Get organized. Start a "move file" to keep track of estimates, receipts and other information. You may be able to deduct your move and lower your taxes, so check with the IRS to see what expenses can be deducted on your next tax return.
Research your new community. The local Chamber of Commerce is a great place to find information about your new home.
Stay Healthy. Gather medical and dental records - including prescriptions and shot records. Ask your existing doctors if they can refer you to care providers in your new city.
Prepare your children. Arrange to have school records transferred to your children's new school district and/or daycare. Involve your children in the moving process, from picking out the new home to packing their toys. Relocating can be a "scary" adventure, so make sure you talk to your family about the move. Visit about the new community and discuss how to make new friends.
Budget for moving expenses. Depending on how far away you are moving, you may want to look at relocation months ahead of time to prepare. Moving services can be costly, and with the purchase of a new home, it's best to be prepared. When you reserve your moving services, make sure to get a quote so you know how much to budget.
Tie up loose ends.
Decide what items need to go before your move and plan a yard sale or contact your local charities. If you donate, be sure to get a receipt for income tax purposes.
Make a list of things that are valuable or difficult to replace. Ship these items by certified mail or carry them with you.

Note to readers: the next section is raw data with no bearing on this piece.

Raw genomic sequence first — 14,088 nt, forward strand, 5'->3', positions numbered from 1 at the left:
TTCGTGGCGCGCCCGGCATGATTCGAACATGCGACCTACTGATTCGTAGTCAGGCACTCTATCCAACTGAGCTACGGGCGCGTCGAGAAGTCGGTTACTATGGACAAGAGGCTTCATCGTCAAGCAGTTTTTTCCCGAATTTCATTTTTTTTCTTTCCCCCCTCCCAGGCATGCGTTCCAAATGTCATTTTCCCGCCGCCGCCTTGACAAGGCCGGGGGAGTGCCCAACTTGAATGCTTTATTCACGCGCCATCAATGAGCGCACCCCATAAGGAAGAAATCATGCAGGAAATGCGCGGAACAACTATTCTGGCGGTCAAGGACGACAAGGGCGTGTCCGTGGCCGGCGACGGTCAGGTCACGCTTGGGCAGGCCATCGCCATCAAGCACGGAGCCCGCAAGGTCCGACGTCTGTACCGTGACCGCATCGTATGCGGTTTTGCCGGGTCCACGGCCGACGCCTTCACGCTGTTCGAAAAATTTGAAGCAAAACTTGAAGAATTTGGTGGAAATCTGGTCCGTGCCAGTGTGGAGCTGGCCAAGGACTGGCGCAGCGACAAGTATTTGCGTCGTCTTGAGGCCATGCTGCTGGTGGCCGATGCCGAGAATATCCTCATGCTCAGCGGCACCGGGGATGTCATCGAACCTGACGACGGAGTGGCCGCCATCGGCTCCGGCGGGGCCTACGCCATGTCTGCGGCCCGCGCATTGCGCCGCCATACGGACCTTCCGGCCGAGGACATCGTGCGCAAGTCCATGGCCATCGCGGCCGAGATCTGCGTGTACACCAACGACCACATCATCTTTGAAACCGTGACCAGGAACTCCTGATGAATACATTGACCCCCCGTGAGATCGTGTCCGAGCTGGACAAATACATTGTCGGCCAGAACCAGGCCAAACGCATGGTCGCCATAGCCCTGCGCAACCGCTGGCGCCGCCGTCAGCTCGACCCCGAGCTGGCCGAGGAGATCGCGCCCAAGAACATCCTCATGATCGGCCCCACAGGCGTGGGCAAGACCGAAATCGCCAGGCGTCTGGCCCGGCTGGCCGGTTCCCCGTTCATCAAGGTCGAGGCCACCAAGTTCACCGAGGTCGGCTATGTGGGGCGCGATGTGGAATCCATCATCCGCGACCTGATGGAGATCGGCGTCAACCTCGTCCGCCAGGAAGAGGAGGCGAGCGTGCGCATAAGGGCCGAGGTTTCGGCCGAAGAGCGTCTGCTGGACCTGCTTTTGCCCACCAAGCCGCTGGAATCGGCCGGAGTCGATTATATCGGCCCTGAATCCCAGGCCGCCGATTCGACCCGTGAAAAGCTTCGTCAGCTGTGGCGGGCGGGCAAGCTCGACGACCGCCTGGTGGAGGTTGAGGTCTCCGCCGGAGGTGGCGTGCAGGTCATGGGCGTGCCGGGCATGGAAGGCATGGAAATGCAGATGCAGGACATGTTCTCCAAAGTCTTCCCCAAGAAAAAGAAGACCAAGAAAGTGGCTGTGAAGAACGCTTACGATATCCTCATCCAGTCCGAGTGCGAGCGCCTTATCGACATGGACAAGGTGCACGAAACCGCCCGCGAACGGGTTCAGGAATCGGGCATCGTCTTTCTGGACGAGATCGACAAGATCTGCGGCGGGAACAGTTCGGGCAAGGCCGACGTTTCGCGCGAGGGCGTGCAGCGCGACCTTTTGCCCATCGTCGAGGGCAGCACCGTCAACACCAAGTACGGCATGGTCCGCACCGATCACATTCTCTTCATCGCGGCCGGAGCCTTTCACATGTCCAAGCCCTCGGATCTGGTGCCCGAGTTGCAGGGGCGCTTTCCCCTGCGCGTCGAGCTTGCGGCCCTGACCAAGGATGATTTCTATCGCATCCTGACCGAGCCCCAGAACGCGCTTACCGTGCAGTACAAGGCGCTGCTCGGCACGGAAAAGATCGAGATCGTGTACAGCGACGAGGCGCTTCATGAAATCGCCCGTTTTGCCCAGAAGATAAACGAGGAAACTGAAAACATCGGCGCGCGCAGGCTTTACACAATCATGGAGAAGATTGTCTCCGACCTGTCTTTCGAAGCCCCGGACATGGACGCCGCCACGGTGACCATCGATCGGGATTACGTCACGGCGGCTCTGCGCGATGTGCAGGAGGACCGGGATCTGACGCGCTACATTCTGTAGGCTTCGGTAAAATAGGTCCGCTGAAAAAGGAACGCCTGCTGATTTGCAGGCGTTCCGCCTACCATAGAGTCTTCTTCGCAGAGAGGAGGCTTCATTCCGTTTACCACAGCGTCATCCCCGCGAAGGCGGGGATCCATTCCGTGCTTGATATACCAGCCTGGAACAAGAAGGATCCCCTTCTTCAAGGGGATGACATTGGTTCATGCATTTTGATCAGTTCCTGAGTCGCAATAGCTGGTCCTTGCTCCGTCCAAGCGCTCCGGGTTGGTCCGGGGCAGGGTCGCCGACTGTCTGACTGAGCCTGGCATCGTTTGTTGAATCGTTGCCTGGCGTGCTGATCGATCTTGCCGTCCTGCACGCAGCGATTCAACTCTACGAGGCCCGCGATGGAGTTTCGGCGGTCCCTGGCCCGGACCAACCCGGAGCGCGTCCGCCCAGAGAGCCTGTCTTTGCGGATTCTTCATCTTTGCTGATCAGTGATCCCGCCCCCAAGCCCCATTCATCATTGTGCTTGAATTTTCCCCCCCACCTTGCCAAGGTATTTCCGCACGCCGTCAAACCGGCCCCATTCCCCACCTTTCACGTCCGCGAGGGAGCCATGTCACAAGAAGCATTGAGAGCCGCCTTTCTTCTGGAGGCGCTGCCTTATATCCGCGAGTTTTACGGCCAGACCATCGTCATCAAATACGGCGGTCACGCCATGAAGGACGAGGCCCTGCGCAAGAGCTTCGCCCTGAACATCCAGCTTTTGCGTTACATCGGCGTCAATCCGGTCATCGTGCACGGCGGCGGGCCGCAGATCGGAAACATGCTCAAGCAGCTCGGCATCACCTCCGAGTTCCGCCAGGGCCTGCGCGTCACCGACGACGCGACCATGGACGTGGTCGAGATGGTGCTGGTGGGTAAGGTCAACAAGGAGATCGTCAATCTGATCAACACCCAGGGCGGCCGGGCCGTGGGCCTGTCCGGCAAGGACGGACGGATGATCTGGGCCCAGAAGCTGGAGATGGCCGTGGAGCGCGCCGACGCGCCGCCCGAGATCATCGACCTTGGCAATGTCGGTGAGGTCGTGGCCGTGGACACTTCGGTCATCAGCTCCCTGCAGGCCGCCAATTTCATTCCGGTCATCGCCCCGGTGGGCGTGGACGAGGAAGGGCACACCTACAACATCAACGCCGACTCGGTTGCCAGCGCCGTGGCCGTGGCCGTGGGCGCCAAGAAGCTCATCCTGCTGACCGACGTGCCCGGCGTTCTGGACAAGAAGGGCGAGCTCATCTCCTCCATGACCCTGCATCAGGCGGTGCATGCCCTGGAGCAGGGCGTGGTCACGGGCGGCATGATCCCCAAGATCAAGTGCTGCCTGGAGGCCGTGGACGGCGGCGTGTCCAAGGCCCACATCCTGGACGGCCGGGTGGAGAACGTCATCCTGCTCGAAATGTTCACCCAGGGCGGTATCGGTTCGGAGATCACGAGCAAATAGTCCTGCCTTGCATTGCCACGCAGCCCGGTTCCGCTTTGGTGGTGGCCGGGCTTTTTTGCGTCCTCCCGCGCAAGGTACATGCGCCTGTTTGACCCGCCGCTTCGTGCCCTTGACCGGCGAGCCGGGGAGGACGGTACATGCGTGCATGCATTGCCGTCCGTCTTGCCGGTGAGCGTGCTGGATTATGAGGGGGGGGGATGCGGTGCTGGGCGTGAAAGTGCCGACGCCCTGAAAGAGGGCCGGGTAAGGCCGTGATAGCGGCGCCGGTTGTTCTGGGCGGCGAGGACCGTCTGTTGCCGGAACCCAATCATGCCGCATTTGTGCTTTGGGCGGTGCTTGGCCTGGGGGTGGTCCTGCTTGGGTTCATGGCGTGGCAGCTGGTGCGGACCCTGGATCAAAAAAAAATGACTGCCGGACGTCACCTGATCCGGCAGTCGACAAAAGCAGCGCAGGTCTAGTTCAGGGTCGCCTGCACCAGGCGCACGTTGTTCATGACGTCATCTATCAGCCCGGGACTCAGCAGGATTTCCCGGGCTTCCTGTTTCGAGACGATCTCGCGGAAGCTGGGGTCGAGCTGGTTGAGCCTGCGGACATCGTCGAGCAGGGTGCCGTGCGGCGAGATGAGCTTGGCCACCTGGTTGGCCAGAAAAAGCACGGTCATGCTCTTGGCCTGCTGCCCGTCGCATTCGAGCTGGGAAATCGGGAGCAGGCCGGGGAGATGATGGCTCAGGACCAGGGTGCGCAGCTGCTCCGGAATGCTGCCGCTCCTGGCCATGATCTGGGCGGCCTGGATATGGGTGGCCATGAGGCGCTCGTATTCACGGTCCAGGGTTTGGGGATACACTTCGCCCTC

Reserve your moving truck. Do this at least a few weeks before your move. If you need a ramp or other loading equipment, make reservations with a local equipment-rental yard.
Be prepared. As moving day gets closer, finish packing and prepare a box with the essentials. Keep these items handy, preferably in your automobile. Don't forget to include extra clothing, toiletries and snacks for the kids. Other things to consider are:
Finish up. Before leaving your old home, check every room, closet and cabinet one last time. Make sure everything is loaded. Leave a note with your new address in the house so future occupants can forward any stray mail.
Get connected. Check to see if your mail is making it to your new address or pick up any mail being held.
Fill out the paperwork. Get a new driver's license and new tags for your automobile. And don't forget to register to vote. In many states, you can do this when you get your new license.
Make yourself at home.